21. Sir GEORGE HAMILTON
asked the Home Secretary whether his attention has been called to the case of a boy at Oxford who has been sentenced to six years in a reformatory school, by a juvenile court, for stealing a perambulator; whether he has been able to look into all the facts of the case; and whether he is prepared to recommend a reduction of the sentence?
§ Sir J. SIMON
When my attention was called to this case about 10 days ago I caused inquiries to be made, and I am glad to have an opportunity of correcting the misleading impression which has been given in some of the published reports. The little boy referred to was brought before the Oxford Juvenile Court for having stolen a push-chair which had been left outside a store. He admitted the offence, and it was reported to the court that on two previous occasions he had been cautioned by the police, once for stealing money from a shop till, and on another occasion for being concerned with other boys in stealing money from automatic machines. When a visit was paid to the boy's home no less than 32 empty milk bottles were found belonging to five different firms, and the boy admitted stealing the milk from doorways in various roads and bringing it home. The justices, sitting in the Juvenile Court, had before them a full report of the boy's home surroundings and of the views of the representative of the education authority about him, and they decided, after careful consideration of all the circumstances and having regard to the welfare of the child, as they are required to do by Section 44 of the Children and Young Persons Act, 1933, that it was necessary in the interests of the child that he should be removed from his present surroundings and given a new start. He was accordingly ordered to be sent to a school for young boys, approved for the purpose under the Act, where he will receive the education and training which he needs. The future of this child will be constantly under review, and I am satisfied that the justices acted in the boy's best interests and that there is no ground for any interference with their decision.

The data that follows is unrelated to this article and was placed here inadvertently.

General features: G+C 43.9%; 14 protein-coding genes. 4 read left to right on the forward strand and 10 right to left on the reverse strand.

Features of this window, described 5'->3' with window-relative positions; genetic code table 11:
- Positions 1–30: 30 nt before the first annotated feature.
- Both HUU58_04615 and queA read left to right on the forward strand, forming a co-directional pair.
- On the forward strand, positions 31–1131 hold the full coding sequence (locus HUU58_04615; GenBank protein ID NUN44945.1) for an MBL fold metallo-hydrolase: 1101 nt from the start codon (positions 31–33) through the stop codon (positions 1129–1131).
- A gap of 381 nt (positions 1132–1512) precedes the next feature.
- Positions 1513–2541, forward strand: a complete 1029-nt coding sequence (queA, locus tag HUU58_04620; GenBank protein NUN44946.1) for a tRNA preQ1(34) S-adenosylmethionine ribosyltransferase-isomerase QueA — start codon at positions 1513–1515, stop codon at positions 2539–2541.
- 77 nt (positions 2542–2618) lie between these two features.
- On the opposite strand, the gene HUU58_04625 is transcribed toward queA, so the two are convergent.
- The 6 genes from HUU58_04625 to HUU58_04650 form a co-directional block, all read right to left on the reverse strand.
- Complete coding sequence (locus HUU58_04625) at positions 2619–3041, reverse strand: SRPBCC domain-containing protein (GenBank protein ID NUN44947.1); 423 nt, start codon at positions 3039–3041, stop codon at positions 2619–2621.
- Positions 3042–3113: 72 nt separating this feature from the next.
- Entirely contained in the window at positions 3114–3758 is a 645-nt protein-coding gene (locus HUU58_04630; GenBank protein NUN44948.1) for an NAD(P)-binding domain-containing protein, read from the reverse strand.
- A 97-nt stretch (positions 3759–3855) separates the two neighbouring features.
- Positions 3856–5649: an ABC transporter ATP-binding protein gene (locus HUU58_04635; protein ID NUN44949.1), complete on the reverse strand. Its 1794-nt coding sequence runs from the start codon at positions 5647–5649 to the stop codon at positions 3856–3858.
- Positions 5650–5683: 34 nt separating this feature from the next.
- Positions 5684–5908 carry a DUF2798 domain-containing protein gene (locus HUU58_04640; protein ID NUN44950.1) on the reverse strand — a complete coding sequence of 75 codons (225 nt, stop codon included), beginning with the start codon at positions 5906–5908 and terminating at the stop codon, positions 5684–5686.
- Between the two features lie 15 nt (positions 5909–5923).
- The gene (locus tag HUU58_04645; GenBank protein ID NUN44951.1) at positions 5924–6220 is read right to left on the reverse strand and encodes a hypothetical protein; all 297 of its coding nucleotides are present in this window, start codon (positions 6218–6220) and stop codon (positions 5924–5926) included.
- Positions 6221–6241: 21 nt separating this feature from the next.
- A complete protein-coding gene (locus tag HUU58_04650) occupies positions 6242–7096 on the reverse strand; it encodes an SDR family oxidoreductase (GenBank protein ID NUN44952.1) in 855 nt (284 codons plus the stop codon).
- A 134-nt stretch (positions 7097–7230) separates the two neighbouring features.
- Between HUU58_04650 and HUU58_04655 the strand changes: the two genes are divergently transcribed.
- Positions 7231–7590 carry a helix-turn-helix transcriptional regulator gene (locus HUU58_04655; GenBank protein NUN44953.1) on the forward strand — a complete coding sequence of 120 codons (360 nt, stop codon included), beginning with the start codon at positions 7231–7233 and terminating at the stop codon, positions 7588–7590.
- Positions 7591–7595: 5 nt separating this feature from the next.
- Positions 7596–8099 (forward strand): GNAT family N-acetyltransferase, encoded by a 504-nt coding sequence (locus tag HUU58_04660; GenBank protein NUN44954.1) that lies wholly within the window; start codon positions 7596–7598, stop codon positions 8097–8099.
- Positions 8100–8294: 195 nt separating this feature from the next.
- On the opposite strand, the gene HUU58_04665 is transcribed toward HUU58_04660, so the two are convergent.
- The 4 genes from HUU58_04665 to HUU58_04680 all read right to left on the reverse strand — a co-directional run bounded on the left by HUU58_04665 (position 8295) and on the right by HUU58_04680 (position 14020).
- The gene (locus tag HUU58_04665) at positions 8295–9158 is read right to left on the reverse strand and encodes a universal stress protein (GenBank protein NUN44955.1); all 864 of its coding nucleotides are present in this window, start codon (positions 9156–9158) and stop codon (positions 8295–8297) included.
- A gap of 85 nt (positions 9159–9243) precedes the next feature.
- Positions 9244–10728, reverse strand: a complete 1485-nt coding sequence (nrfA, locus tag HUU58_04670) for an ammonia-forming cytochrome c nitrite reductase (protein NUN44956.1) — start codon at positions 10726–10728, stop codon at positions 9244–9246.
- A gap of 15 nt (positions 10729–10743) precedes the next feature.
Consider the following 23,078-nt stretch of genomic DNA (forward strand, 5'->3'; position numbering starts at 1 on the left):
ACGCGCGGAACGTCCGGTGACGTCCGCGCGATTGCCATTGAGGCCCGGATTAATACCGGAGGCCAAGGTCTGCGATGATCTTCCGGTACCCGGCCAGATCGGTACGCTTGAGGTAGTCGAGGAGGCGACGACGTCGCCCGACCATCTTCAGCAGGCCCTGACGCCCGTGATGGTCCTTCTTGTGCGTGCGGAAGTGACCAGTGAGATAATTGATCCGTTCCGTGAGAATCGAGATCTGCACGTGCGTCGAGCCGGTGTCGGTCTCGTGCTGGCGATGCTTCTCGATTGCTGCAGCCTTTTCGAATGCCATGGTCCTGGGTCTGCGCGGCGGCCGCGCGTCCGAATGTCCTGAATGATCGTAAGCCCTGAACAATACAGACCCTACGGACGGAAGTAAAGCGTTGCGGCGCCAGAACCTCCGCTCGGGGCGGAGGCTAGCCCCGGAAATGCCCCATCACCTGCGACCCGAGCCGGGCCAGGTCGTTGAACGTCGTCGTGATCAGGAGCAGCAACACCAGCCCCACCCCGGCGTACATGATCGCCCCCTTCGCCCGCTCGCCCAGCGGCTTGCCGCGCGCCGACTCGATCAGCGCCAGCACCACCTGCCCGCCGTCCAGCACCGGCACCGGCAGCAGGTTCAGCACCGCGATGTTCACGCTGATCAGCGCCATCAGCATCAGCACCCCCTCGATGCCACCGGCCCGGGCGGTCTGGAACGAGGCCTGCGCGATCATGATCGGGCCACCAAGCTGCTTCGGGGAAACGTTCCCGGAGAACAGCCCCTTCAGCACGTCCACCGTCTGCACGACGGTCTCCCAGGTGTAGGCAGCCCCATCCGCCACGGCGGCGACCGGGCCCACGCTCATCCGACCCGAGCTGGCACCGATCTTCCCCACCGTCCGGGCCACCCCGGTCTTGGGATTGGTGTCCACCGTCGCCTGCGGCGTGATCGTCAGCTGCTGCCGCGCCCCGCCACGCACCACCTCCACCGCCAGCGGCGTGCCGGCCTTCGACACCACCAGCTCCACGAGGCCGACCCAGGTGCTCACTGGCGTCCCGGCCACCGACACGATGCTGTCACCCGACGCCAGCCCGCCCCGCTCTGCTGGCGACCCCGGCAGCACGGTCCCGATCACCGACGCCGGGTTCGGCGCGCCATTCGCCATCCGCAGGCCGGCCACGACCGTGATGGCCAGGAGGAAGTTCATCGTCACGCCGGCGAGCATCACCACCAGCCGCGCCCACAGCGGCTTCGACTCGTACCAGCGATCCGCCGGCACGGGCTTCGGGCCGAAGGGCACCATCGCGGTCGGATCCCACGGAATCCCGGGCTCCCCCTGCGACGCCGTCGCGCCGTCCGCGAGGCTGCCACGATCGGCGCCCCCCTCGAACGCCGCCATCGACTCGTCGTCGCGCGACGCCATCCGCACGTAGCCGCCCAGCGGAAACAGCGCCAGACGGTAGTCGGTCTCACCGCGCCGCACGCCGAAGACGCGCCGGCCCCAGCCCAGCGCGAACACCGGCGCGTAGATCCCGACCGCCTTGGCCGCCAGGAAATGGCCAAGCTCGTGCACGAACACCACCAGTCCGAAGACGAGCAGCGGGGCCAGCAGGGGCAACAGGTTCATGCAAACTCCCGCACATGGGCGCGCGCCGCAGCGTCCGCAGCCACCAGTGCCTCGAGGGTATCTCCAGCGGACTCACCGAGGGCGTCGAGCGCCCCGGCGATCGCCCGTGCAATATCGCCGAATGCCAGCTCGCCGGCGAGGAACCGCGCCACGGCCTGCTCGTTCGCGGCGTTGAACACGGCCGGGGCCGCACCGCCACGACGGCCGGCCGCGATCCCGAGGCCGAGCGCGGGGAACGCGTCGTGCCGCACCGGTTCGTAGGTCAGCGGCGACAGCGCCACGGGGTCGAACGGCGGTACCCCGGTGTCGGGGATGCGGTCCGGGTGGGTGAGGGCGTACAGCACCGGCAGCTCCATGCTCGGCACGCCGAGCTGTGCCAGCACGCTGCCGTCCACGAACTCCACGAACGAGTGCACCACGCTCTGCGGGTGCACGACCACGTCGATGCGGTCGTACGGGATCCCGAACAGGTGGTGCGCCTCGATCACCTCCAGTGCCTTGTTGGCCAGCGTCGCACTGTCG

Sir G. HAMILTON
While thanking the right hon. Gentleman for that reply, 1255 may I ask whether it is a fact that the information which he has now given to the House of Commons was refused to the education committee, on their urgent demand for information?
§ Mr. MITCHESON
Does the right hon. Gentleman suggest any action being taken against certain newspapers for deliberately misrepresenting the facts?
§ Sir J. SIMON
As far as I am aware, there is no law which enables you to take action against a newspaper for misrepresenting facts. If there were, the courts would have a good deal to do.